In French "broderie perse" means Persian embroidery, but it also came to refer to the lovely applique of printed chintz flowers and other motifs onto a solid fabric. These exquisite quilts have been made since the 1700s.
The first chintz or painted cotton fabric was imported to England from India as early as 1600. The original prints were those in fashion in India at the time. As many English consumers did not find them appealing Indian textile producers began to design prints based on floral and other themes from English art.
When oriental motifs became popular in England and Europe these were also worked into the prints. The result was fabric with a fascinating and sometimes incongruous mixture of east and west. Most popular of these prints was the Tree of Life depicting a large tree filled with a variety of species of both flowers and birds. Although these fabrics originated in India they became known as "Persian" prints. This chintz fabric was often made into bed coverings using the whole piece of cloth.
The English textile industry became alarmed with the increasing popularity of this cotton print fabric from India fearing that England's wool and silk trades would be threatened. The influence of this powerful industry soon brought about a ban on the import or production of printed cotton in both England and the colonies.
It might have been because this ornate fabric became so costly and difficult to obtain that women began cutting out motifs from these "Persian" prints and sewing them to a background fabric. Whatever the reason this ingenious technique of broderie perse became a popular technique. What a perfect opportunity this must have been for a woman to display her creativity and skills with the needle!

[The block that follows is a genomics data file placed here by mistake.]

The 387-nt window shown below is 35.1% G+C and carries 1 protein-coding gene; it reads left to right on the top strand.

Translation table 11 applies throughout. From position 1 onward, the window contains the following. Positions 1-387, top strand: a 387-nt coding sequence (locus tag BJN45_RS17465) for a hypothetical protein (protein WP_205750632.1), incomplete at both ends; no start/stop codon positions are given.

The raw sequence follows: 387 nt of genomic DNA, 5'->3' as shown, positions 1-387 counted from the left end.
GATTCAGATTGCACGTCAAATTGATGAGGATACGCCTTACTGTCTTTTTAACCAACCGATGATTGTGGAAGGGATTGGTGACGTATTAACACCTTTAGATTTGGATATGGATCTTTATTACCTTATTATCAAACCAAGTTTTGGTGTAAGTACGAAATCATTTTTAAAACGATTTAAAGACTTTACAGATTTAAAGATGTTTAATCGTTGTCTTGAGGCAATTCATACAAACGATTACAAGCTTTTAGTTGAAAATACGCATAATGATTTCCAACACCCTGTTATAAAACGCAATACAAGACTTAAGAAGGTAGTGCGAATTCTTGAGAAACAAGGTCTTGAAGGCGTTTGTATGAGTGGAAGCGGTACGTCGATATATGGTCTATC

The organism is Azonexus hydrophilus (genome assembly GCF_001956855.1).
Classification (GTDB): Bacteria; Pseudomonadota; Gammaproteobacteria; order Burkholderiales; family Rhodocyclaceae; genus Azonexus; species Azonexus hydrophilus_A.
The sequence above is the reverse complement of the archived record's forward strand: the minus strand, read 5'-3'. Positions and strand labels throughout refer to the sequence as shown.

Broderie perse was for show and these bed coverings were used for special occasions. Only the wealthy had the leisure time and money needed to make them. Some of these skillfully made bedcoverings were left unlined to serve as summer bedspreads for guests. Others were layered and quilted. Because they were created for show they were well cared for and preserved. As a result a few have survived to be viewed today.
Rare examples of large bed coverings covered with intricately appliqued birds, flowers and other motifs can be found in museum and private collections. Sometimes each motif was narrowly turned and invisibly stitched to create an exquisite scene. But quilt historian, Barbra Brackman, reports "Many were appliquéd with a tiny blanket stitch over raw edges. Rather than carefully cutting around each flower, most seamstresses cut a general shape. The secret is matching the background of the chintz to the appliqué background. From a distance the two blend and give the illusion of more detailed cutting." 1
It appears that paste was sometimes used to adhere the motif fabric to the background before appliqueing. Quilt historian, Kimberly Wulfert shares the following information on pasting. "In more than one source I have read paste was used in the early 1800s by women making cut-out-chintz quilts. A later reference is in 'Chintz Quilts, Unfaded Glory.' Bullard and Shiell quote from the 1882 Dictionary of Needlework to describe how to make broderie perse quilts and paste is mentioned. The fabric is stretched on a frame before the fabrics are pasted down and allowed to dry. Then remove it from the frame to stitch the edges down. There's no mention of what the paste is made of." 2